Don’t trust easily, no matter how eager you are: Heleri Rande
About Heleri Rande
Heleri Rande has come into the hospitality industry from a background in finance, but actually she has always had an interest in hospitality, having worked in the service industry since she was a teenager. After working for CitiBank as a financial analyst and member of the corporate and investment bank team, Rande completed an MBA in Hospitality Administration and Management in Switzerland before joining Puccini Group to grow their operations in Europe, the Middle East and Africa. In 2014 she set up her own company, an F&B, design and events consultancy business that helps clients to strategise to find their niche in the market. She is also the consulting editor for SUPPER Magazine.
Biggest career mistake
Rande cautions against working with your passions and your heart over your head. She says that the most important thing, in both business and your personal life, is to not be too trusting initially. The best working relationships are built over time, and it takes time to establish real trust with someone, whether they are your business partner, architect, designers, contractor, hotel operator or client. She says that the consequences can be disastrous if you lead with your heart on a passion project instead of holding back and making sure that the right type of trust is in place. She says that it is imperative not to trust too easily.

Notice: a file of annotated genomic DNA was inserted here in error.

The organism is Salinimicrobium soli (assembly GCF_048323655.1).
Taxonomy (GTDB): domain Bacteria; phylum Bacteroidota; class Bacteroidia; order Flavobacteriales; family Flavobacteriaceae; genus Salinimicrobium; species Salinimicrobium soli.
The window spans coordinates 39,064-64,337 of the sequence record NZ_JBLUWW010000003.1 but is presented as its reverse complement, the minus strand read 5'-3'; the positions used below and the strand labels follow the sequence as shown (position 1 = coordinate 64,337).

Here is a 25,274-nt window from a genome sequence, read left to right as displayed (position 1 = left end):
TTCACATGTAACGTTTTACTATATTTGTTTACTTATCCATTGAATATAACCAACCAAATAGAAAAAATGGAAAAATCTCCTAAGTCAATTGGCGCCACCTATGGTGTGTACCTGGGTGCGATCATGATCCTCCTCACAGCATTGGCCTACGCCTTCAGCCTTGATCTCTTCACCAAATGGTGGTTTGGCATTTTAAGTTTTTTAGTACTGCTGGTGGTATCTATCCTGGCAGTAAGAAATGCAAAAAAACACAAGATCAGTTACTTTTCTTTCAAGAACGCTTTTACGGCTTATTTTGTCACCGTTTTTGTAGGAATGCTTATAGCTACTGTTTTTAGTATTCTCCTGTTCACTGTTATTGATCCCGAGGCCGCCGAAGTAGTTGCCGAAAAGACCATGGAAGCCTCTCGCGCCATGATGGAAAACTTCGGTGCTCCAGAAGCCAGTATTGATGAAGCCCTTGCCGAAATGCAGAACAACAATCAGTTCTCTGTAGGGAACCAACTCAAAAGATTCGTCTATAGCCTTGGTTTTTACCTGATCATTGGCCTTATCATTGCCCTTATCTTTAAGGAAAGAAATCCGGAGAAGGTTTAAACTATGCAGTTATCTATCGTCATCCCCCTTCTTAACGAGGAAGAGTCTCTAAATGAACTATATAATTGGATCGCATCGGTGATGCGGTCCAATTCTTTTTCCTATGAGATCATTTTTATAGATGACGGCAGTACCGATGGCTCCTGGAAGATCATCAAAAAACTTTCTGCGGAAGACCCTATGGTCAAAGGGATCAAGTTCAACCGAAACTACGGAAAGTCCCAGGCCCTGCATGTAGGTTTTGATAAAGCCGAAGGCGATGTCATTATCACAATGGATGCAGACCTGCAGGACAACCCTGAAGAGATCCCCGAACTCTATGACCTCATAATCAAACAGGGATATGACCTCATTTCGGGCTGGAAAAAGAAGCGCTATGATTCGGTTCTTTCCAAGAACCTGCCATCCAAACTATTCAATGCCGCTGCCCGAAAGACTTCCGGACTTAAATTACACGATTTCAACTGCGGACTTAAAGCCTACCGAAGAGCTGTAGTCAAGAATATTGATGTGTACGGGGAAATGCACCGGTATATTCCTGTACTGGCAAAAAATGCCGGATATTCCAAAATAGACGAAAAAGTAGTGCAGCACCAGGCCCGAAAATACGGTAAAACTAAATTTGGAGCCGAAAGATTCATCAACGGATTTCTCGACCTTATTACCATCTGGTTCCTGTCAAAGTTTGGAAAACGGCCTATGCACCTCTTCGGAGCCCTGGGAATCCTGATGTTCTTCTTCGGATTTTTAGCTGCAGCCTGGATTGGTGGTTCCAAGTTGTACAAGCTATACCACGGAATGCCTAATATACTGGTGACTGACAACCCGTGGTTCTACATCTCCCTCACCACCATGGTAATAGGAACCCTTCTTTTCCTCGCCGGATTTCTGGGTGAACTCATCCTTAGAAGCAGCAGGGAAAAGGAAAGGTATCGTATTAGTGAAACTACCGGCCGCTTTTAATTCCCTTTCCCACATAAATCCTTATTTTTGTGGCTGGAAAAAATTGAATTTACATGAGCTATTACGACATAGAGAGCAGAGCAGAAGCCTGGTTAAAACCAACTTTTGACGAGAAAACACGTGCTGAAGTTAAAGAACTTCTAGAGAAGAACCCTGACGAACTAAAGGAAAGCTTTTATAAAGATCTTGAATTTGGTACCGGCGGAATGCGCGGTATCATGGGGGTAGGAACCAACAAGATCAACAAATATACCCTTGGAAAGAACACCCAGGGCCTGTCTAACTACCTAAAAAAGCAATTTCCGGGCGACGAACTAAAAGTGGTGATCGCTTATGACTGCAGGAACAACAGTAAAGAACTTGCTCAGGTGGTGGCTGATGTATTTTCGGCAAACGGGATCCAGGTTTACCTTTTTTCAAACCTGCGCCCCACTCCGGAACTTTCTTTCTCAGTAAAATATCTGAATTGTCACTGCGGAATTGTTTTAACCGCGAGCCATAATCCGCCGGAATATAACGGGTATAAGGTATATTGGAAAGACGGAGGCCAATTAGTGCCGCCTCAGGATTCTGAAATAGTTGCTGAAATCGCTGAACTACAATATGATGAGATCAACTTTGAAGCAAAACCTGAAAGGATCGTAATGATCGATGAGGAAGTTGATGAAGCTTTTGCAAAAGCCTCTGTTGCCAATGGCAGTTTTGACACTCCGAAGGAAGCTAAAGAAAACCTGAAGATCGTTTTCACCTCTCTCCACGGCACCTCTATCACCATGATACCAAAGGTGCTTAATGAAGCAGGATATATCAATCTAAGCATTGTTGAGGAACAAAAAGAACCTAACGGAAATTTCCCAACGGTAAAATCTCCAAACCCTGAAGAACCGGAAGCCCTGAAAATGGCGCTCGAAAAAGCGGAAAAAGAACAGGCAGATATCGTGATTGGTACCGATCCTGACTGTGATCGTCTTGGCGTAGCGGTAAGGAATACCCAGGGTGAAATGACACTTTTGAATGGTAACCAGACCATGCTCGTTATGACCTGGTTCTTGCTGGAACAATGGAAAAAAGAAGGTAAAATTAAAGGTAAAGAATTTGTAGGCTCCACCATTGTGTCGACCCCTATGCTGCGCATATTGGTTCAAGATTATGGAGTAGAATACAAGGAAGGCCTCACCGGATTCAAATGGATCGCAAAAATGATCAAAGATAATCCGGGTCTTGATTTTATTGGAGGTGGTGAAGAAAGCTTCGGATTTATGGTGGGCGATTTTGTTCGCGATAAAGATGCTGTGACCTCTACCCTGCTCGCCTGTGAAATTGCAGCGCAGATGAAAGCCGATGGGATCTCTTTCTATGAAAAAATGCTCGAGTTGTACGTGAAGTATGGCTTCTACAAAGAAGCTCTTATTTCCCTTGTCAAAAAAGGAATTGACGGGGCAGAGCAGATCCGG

Like many other industry professionals, Rande thinks that making mistakes is all part of a person’s career trajectory. The important thing, she says, is not the making of the mistake, but learning from it, and not to go on to the next thing after you have made a mistake without assessing the risks that could once again be repeated. It is always important to evaluate your mistakes so you won’t make them again. Regardless of how much you really want the project, it is important to double and triple check with yourself that you will not end up making the same mistakes as you did before. She says that at the end of the day, all of the projects are commercial, so the market and the structure will dictate the terms, no matter how much you want to put your own mark on the project.
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